Latest News

Cheating or competing? Ignorance won’t help agents who break the law

28 February 2020

The Competition and Markets Authority (CMA) has issued a warning to businesses with a new campaign, which asks firms if they are Cheating or Competing? Read More...

Competition watchdog plans action against mis-sold leasehold homes

28 February 2020

The Competition and Markets Authority (CMA) has announced it has found evidence of mis-selling of leasehold homes and it will launch enforcement action. Read More...

Propertymark takes the lead to speed up sales

28 February 2020

With so much change facing agents, Propertymark took the lead and launched a Sales Protocol Toolkit, created with the Property Transaction Reform Working Group, at the 2020 NAEA Propertymark National Conference. Read More...

Claim that houses could lose up to 10 per cent value due to Japanese Knotweed

Tuesday 23 April 2019

Liverpool-based solicitor says that the recent Easter weekend heat-wave risks speeding the spread of Japanese Knotweed.

Cobleys Solicitors handles cases involving Japanese Knotweed and have said that the problem could devalue the prices of affected houses by up to 10 per cent.

Growing up to an inch a day, Knotweed can mature rapidly across a large surface area, with the slightest trace causing continuing problems.

Japanese Knotweed (or Fallopia Japonica) is a large, invasive plant species which finds its way into the fabric of a building, e.g. joints in concrete, cavity walls, weaknesses in broken mortar between paving slabs or bricks, and in severe circumstances, can cause major structural damage to properties.

A spokesman from Cobleys Solicitors, Mark Montaldo says: “Usually, we’d only just start to see new knotweed plants emerging late in April or early May, but this year the plants have already grown by a couple of metres. Growth will accelerate as much warmer than average temperatures move in.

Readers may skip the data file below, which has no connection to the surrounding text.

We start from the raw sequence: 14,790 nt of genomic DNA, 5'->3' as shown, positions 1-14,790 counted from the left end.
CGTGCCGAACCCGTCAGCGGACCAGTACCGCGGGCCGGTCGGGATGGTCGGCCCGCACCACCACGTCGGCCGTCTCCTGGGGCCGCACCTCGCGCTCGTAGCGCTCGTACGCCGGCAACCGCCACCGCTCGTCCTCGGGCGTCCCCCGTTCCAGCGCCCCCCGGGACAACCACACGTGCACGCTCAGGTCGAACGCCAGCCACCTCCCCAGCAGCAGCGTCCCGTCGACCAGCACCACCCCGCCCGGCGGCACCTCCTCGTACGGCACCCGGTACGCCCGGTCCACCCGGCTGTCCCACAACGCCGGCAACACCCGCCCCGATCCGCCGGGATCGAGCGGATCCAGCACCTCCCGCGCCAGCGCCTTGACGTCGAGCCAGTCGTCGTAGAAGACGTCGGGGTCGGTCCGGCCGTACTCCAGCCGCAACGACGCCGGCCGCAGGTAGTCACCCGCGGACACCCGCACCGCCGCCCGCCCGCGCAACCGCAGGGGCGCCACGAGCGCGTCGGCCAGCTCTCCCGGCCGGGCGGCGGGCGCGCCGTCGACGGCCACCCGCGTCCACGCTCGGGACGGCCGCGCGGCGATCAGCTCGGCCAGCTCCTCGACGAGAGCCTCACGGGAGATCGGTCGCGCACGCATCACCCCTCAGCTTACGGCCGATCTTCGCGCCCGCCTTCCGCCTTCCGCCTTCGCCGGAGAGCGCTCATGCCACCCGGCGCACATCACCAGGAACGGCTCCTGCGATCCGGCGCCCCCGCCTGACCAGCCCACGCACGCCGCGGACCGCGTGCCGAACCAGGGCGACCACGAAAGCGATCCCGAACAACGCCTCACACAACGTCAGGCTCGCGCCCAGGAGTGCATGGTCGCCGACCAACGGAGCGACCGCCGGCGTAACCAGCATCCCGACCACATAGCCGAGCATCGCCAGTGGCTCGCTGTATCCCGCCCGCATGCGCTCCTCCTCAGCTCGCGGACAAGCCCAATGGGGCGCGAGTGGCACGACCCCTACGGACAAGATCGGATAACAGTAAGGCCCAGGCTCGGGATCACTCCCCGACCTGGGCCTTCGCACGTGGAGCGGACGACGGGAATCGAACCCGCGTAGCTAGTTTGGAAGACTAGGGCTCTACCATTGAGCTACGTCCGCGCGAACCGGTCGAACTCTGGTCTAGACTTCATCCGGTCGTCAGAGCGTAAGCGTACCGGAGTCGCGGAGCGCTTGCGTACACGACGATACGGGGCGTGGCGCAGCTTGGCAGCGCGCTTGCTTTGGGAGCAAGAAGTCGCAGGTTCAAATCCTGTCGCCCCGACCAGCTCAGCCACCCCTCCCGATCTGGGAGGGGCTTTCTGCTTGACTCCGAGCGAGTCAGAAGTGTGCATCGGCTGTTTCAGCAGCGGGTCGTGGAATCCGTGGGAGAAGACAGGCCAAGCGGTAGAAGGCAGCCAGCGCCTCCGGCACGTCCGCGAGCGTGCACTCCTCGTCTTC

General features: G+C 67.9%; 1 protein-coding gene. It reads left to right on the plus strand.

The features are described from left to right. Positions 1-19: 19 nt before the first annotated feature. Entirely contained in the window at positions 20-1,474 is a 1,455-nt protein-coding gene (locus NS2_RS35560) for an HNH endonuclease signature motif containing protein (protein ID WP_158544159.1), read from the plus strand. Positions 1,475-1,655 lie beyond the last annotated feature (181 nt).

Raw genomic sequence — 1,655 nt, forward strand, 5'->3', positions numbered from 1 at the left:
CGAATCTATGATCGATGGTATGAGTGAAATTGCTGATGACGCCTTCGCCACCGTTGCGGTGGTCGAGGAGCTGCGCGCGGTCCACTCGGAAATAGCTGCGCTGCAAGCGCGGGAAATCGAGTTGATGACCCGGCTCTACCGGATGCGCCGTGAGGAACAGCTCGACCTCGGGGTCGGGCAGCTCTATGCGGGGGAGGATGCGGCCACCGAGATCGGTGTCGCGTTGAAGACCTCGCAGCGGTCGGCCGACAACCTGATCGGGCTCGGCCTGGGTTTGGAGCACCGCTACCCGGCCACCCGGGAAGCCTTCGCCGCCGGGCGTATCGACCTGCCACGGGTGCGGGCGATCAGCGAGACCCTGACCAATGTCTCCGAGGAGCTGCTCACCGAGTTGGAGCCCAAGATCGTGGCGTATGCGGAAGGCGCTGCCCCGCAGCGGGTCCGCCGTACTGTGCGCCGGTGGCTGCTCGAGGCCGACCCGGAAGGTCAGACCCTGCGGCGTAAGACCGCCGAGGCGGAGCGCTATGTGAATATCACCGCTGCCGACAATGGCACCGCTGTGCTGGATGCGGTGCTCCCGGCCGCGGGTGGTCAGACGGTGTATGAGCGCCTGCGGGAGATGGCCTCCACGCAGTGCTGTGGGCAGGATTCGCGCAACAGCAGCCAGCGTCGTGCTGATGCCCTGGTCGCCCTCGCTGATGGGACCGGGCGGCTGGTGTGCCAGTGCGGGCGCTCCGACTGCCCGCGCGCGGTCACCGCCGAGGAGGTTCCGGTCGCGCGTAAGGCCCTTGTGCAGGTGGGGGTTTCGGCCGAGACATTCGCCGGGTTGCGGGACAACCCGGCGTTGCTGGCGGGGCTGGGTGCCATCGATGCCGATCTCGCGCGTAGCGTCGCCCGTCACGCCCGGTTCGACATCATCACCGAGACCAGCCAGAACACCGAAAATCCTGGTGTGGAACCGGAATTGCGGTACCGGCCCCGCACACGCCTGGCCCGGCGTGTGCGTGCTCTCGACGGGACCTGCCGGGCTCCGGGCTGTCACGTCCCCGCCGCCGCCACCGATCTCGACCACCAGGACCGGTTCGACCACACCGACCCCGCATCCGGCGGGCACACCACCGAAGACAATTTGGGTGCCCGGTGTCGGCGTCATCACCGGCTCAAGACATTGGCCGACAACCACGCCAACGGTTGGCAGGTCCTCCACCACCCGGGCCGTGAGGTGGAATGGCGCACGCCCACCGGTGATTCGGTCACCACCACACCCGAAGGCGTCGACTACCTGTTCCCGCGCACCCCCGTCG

“This is at one of the busiest times for new houses going onto the market. People are noticing the weeds and are worried about the risk of structural damage and how knotweed can affect their house price.”

What you should be telling your customers

The presence of knotweed should be picked up during a site survey, however, it is still important for agents to have a reasonable level of knowledge of the known issues and be aware of complications the weed can cause.

Homeowners are legally responsible for dealing with and preventing the spread of Japanese knotweed if it is discovered on their land. Failure to do so could incur a civil claims dispute resulting in receiving an ASBO if it spreads to a neighbouring garden.

Whilst knotweed can now be completely removed within a matter of days, at any time during the year, financially, eradication can become costly if it is left untreated, so it is essential to have the plant dealt with by a professional as soon as possible to avoid further growth and prevent the sale of the property from falling through.

Propertymark resources

Propertymark’s useful guide on Knotweed sets out eight top tips on what to look out for and how to deal with the plant.